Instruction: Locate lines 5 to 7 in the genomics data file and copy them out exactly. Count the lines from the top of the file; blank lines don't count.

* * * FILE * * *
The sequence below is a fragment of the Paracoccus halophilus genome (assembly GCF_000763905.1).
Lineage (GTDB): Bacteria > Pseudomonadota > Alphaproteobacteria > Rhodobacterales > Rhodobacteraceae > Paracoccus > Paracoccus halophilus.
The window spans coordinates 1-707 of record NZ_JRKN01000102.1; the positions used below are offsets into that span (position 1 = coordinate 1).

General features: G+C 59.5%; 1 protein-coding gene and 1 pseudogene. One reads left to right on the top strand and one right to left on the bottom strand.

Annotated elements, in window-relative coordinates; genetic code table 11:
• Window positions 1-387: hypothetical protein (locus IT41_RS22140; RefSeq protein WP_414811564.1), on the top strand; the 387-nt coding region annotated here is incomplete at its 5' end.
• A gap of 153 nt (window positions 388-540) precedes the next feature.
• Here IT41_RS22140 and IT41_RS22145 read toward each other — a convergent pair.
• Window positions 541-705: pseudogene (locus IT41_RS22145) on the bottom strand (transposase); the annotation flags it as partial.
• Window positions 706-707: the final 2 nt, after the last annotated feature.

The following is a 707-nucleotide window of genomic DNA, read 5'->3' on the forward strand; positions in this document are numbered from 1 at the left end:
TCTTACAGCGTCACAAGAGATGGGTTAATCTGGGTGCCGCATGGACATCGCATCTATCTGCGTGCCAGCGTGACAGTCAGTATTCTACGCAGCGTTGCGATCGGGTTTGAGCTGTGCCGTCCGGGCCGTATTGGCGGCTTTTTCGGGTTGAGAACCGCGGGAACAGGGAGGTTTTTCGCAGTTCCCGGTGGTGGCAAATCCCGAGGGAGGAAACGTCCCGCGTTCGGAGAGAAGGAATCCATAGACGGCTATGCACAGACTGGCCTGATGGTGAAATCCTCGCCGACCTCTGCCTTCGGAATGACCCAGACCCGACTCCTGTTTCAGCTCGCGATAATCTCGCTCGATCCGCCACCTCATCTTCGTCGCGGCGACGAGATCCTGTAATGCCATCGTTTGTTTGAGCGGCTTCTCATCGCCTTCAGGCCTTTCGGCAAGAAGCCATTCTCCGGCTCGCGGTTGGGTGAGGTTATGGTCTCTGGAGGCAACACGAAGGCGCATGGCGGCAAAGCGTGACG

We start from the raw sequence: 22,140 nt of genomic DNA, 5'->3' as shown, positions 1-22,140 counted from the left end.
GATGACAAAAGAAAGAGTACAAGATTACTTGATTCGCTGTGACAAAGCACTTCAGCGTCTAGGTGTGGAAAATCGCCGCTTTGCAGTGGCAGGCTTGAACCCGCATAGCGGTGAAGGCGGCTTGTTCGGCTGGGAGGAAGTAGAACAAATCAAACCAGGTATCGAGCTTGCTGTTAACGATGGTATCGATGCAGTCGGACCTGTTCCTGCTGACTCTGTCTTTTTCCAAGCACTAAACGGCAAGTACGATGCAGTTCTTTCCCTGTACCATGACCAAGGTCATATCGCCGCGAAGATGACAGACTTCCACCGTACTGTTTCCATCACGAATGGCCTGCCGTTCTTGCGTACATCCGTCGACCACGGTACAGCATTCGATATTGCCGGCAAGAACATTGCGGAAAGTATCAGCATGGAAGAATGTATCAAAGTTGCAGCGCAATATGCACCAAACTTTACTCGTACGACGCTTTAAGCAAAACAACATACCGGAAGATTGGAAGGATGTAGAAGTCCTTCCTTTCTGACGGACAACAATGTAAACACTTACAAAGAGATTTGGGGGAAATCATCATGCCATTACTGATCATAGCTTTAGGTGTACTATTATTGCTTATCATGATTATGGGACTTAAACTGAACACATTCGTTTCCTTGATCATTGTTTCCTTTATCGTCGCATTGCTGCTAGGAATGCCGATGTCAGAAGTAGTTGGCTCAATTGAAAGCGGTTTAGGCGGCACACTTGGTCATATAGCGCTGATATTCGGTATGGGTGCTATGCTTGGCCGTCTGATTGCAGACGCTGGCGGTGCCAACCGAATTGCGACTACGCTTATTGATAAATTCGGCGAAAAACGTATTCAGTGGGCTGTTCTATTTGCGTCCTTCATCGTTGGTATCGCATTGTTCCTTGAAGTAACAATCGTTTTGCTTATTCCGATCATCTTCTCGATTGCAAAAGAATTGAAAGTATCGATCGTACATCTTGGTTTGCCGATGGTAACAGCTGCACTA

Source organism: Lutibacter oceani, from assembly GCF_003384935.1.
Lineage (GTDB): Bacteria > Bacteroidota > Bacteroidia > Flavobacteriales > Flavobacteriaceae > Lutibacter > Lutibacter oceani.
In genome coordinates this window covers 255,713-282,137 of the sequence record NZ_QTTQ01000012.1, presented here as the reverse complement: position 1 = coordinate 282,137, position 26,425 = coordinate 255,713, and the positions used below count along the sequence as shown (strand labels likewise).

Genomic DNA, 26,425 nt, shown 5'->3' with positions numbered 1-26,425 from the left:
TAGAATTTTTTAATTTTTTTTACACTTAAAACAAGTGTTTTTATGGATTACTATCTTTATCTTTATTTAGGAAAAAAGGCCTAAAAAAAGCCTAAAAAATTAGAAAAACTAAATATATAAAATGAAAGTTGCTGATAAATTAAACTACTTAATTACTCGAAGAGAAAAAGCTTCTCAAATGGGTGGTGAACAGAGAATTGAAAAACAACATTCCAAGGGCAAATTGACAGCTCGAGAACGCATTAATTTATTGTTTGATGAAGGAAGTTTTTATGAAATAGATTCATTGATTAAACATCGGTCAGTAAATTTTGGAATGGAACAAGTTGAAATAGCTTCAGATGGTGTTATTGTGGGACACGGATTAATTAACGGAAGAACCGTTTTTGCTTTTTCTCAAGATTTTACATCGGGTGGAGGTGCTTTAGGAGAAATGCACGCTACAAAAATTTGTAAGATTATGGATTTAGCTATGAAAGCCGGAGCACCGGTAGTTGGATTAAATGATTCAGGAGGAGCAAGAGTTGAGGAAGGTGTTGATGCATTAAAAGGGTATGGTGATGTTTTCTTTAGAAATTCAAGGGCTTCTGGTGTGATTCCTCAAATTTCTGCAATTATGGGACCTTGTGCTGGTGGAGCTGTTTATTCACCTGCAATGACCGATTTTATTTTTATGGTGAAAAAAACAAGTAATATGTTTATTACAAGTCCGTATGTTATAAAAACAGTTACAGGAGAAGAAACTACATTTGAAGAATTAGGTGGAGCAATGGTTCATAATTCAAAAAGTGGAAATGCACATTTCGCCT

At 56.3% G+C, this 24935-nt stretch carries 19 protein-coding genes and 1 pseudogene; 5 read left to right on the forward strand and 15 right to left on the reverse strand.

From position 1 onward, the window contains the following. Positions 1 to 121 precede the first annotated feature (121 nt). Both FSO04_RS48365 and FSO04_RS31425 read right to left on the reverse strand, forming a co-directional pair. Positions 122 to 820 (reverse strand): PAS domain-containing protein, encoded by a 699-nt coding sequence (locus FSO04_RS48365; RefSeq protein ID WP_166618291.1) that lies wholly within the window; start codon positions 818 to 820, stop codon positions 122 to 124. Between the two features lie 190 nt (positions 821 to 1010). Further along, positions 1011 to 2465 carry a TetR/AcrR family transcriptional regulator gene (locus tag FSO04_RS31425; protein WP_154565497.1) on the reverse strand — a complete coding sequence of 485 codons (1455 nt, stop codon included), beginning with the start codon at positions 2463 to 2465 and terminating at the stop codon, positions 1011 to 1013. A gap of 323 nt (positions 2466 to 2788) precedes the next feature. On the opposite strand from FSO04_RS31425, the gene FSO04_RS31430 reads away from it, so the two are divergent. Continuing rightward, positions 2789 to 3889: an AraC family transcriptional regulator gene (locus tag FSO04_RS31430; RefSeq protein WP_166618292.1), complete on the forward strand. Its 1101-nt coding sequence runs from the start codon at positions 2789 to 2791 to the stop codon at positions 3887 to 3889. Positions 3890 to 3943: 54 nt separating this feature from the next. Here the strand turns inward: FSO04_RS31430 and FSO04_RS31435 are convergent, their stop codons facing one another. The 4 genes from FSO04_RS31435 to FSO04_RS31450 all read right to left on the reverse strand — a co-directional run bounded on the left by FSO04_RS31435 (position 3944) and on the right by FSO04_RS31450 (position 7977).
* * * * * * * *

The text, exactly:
Annotated elements, in window-relative coordinates; genetic code table 11:
• Window positions 1-387: hypothetical protein (locus IT41_RS22140; RefSeq protein WP_414811564.1), on the top strand; the 387-nt coding region annotated here is incomplete at its 5' end.
• A gap of 153 nt (window positions 388-540) precedes the next feature.